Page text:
How to calculate specific load.
To determine the bearings capability of resisting permanent deformation under worst case scenarios we must first determine the maximum applied force, Fmax,. To determine the maximum force, which is critical to a robust bearing design, we must consider: anticipated design loads; load history based on other similar designs; measured loads; power source information like torque versus speed; shock loads. Maximum specific load, p max, is used to determine if the bearing material has sufficient load capacity to support the maximum load.
When determining bearing life for select GGB products, an average or weighted average bearing load, F, is used to determine if the bearing material will provide sufficient life when considering the sliding speed. The average bearing load is calculated when load data is limited to minimum and maximum values. If the load range is relatively small (less than 25%) between the min/max loads, then simply take the average of the two values. If the load range is relatively large then take 2/3 of the difference and add it to the minimum load for a “conservative” average. If a load versus time history is available, assuming a steady speed, then a weighted average is possible:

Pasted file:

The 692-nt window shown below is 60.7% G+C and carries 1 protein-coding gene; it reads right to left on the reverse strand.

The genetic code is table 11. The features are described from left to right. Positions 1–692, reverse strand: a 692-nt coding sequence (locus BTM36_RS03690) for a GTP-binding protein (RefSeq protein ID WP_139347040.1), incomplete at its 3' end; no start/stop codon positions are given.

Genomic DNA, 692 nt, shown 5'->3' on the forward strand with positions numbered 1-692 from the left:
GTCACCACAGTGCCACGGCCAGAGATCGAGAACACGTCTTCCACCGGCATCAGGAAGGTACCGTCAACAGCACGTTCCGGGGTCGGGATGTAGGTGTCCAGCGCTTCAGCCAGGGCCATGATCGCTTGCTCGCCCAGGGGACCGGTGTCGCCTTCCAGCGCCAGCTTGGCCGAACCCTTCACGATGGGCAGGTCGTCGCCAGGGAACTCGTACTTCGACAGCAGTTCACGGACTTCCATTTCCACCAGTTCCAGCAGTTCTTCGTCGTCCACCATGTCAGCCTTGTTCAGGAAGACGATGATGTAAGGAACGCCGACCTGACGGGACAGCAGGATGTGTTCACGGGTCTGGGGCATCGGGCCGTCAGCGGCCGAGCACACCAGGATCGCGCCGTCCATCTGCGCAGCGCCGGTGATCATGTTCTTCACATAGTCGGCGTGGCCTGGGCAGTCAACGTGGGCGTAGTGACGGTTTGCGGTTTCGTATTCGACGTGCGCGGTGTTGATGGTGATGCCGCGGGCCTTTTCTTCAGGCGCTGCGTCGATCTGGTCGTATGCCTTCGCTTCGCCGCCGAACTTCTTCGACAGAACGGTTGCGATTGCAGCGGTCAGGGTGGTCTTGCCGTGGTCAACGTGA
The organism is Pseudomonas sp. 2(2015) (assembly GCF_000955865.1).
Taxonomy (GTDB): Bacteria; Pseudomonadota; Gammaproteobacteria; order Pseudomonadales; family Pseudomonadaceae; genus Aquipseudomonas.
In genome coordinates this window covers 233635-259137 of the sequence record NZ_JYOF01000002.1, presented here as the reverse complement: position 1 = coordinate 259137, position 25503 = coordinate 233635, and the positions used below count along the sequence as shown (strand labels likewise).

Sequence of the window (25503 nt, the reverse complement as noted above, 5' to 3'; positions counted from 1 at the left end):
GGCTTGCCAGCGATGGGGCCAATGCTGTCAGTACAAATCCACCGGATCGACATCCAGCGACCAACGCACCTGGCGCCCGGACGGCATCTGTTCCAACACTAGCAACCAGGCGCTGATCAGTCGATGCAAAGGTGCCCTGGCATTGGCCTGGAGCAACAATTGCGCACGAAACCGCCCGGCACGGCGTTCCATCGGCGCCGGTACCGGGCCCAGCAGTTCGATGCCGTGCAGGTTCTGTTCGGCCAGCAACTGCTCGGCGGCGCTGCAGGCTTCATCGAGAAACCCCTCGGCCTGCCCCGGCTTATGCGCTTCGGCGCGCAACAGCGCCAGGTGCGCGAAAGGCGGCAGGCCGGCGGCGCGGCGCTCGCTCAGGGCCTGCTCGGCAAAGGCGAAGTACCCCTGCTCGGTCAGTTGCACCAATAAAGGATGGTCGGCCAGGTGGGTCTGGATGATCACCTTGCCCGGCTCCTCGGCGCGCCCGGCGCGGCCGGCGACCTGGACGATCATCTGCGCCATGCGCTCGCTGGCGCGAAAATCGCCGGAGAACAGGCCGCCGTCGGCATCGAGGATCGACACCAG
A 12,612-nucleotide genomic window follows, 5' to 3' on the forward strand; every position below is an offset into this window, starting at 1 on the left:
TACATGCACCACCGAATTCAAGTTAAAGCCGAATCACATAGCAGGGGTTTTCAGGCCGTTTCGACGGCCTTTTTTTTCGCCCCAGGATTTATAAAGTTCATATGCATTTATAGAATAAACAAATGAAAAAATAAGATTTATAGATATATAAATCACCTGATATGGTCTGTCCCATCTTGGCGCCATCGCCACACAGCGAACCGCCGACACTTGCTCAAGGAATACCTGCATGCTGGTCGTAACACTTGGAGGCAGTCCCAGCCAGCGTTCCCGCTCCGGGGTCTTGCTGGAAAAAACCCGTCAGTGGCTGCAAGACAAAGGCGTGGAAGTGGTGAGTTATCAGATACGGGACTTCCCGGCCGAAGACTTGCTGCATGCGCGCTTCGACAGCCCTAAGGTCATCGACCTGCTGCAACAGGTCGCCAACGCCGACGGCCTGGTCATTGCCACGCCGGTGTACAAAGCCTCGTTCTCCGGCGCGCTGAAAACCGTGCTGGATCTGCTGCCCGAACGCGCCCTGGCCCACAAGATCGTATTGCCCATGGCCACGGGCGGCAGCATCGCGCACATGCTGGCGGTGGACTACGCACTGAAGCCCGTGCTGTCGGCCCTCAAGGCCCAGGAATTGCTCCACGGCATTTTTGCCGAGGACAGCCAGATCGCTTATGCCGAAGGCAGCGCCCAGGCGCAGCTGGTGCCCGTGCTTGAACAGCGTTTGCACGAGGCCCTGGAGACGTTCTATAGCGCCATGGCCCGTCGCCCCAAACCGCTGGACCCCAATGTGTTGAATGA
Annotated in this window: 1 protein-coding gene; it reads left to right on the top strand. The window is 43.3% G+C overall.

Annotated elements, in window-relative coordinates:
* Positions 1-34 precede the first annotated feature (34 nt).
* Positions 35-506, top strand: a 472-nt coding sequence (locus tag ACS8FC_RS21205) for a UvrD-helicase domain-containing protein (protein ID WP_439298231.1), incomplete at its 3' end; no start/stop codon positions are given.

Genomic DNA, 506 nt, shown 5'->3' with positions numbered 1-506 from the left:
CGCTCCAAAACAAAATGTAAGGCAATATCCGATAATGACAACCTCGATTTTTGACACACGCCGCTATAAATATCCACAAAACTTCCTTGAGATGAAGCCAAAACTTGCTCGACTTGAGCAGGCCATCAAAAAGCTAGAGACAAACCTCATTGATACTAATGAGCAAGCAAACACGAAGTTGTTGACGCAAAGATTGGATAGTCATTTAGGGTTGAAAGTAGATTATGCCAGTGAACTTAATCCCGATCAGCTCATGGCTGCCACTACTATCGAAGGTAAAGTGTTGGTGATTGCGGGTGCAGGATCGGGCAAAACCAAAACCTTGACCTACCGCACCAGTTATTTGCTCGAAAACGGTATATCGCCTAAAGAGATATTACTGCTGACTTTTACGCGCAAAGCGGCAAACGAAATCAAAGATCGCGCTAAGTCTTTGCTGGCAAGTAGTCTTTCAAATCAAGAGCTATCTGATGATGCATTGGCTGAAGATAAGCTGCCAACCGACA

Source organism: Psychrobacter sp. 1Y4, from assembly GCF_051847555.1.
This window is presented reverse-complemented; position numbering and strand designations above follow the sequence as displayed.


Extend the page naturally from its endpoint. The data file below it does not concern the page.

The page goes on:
where tn and Fn are the times and loads respectively for each time/load increment and St.
When the speed varies, substitute the number of revolutions, n1, n2 ... nn and Sn for the time increments t1, t2 ... tn and St.
Now that the maximum and average forces have been determined, the specific load is very easy to calculate:
- For sleeve bearings the projected area, A = Di ´ B, based on the sleeve bearing inside diameter, Di, multiplied by bearing length, B:
- For thrust washers, A = 0.25 ´ p ´ (Do2 – Di2), where Do and Di are the washers outside and inside diameters respectively.
- For flanged bearings thrust surfaces, A = 0.04 ´ p ´ (Do2 – Di2), where Do is the flange outside diameter and Di is the flanged bearing inside diameter.
- For linear slideways, A = L ´ W, where L = bearing material length; W = bearing material width.